Marsden Hartley Revisited, or, Were We Really Ever There?

Painting has become definitely masculine at last, mechanistic in its purport.

Marsden Hartley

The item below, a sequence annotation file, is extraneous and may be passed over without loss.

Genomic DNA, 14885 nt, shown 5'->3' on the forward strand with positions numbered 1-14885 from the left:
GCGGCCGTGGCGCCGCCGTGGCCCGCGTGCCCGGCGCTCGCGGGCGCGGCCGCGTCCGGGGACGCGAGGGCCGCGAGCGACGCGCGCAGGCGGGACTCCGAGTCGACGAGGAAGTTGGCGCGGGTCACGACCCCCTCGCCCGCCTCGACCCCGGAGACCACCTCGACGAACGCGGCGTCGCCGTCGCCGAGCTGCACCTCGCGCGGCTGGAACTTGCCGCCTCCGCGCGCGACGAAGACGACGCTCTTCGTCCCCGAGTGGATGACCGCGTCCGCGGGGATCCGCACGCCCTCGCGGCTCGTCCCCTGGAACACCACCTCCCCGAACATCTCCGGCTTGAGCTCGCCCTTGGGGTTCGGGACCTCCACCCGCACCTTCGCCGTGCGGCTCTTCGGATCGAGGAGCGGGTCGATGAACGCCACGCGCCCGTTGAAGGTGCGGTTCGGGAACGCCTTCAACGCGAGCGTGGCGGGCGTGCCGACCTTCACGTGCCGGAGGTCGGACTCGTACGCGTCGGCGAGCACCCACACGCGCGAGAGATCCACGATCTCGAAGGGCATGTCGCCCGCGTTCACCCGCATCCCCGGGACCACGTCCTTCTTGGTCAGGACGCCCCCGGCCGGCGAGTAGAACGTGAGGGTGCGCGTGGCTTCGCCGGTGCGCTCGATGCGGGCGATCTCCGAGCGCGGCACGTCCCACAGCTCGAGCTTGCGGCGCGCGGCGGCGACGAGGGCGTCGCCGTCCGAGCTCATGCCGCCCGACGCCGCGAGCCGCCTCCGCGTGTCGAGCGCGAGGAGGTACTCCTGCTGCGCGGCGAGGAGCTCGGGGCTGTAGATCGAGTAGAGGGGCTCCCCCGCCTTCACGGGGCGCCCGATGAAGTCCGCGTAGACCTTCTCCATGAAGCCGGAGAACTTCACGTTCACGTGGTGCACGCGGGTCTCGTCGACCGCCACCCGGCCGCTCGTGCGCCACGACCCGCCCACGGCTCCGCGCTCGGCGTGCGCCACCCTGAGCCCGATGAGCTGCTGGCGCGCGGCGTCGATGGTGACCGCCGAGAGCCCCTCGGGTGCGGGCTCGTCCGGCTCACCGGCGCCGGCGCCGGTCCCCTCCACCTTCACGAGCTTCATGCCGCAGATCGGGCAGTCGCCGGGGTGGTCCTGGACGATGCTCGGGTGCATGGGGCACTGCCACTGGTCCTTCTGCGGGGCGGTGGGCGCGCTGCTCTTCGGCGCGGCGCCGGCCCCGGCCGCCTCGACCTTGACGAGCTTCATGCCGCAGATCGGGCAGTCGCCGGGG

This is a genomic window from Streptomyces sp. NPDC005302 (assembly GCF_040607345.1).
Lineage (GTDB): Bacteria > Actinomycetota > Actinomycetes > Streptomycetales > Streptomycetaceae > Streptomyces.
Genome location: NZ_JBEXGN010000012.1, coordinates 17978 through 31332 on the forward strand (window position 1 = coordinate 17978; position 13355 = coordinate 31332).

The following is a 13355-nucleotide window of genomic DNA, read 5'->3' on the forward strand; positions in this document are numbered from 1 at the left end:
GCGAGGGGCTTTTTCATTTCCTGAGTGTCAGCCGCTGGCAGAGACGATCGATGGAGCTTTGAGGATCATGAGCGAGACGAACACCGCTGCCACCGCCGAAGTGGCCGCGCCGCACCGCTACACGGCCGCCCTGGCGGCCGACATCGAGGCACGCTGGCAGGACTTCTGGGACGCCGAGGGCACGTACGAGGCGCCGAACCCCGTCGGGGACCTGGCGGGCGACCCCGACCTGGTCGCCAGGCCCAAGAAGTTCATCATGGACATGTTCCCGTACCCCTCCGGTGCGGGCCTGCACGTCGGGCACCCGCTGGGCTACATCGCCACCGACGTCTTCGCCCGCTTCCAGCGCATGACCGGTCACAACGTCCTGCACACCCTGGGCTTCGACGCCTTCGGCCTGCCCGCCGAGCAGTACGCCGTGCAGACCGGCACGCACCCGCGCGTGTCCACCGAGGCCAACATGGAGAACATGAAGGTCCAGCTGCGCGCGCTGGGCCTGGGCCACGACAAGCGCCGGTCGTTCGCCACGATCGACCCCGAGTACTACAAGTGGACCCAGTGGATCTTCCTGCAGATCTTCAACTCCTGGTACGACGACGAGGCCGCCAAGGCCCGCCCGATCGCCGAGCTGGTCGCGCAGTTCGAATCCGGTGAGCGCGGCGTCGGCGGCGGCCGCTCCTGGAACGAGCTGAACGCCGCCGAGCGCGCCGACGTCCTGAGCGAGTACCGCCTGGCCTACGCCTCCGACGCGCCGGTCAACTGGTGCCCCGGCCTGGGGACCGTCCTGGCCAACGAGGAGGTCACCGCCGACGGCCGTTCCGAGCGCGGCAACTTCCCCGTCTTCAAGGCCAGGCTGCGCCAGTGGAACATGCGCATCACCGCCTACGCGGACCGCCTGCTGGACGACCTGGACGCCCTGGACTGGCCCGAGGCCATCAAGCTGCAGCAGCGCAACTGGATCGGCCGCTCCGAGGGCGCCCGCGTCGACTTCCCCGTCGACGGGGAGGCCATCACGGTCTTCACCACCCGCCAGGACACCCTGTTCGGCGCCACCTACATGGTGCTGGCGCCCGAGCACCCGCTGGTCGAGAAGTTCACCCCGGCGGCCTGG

IN A WAY, IT IS not surprising that Marsden Hartley has left such a twisting, curling, and at times indistinct wake in American art literature. He was, after all, an erratic follower of styles, the painter of such diverse pictures as Portrait of a German Officer, The Lost Felice, Fisherman’s Last Supper and The Wave; he fell easily under influences ranging from a kind of synthetic Impressionism (the “Segatini stitch”), through Fauvism, Cubism, Expressionism and Dada. He traveled widely and, to make matters worse, he wrote. As a man, he was a worrisome, contradictory cuss; at the outset he practiced beating his provincial (or regional, or American) head against a wall of sophistication, and in the end he exorcised his worldliness by butting skulls, again, with his native soil. The Hartley legend,

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